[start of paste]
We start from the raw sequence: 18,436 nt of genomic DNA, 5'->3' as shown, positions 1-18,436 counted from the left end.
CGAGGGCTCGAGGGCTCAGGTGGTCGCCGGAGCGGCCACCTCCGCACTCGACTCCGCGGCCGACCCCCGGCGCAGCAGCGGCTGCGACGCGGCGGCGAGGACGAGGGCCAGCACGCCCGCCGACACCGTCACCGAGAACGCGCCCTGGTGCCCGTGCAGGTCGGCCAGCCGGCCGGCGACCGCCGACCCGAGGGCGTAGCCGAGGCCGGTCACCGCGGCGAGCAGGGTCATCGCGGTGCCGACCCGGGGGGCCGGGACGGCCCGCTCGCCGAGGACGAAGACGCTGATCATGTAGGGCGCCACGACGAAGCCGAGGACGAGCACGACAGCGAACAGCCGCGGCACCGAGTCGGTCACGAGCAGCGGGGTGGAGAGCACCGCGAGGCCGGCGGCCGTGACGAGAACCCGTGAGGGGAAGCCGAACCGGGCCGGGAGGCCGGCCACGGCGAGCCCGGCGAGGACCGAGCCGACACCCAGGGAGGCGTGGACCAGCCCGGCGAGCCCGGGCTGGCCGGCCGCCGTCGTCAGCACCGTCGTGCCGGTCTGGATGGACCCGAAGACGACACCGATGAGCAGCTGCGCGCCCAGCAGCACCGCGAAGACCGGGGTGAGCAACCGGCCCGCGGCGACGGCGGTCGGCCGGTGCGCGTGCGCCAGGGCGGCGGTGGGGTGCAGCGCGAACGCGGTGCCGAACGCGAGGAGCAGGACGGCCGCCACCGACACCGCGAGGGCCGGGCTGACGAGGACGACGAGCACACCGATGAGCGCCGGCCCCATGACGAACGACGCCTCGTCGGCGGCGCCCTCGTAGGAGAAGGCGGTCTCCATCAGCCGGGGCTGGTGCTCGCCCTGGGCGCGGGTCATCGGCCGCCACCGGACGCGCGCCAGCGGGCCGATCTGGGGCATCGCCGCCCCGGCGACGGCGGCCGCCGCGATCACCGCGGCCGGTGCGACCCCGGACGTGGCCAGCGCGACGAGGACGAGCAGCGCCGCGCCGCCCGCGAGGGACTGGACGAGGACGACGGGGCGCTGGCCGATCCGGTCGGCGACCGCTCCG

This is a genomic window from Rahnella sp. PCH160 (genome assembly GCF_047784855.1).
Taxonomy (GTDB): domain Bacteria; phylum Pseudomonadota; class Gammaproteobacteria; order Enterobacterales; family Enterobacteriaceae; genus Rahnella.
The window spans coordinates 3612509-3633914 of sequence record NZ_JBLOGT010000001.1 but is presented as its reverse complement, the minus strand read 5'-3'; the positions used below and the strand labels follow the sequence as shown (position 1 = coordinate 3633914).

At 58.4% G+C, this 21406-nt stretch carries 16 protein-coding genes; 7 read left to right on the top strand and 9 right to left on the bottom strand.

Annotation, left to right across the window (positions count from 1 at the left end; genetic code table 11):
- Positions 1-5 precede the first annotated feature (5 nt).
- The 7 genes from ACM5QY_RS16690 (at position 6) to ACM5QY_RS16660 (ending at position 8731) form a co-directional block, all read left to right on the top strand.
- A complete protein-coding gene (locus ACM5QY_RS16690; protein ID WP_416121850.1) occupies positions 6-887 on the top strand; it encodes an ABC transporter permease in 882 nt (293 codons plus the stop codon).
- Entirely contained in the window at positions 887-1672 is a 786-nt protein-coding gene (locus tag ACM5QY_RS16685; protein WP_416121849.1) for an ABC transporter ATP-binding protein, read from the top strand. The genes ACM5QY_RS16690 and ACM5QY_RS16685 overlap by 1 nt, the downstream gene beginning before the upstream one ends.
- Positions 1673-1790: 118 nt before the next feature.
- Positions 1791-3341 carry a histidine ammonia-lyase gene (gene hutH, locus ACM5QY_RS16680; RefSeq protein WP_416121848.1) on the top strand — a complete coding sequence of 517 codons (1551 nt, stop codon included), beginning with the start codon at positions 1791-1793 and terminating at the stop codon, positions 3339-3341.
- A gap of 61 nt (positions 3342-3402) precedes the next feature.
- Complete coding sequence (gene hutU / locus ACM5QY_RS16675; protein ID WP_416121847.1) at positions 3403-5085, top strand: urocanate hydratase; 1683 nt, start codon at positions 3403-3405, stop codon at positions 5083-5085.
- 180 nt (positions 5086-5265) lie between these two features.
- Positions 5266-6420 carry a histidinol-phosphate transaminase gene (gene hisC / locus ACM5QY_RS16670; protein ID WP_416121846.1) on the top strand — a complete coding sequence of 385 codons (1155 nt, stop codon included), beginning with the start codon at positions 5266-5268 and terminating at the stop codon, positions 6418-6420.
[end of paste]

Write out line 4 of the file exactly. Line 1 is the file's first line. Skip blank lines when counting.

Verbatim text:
Taxonomy (GTDB): domain Bacteria; phylum Pseudomonadota; class Gammaproteobacteria; order Enterobacterales; family Enterobacteriaceae; genus Rahnella.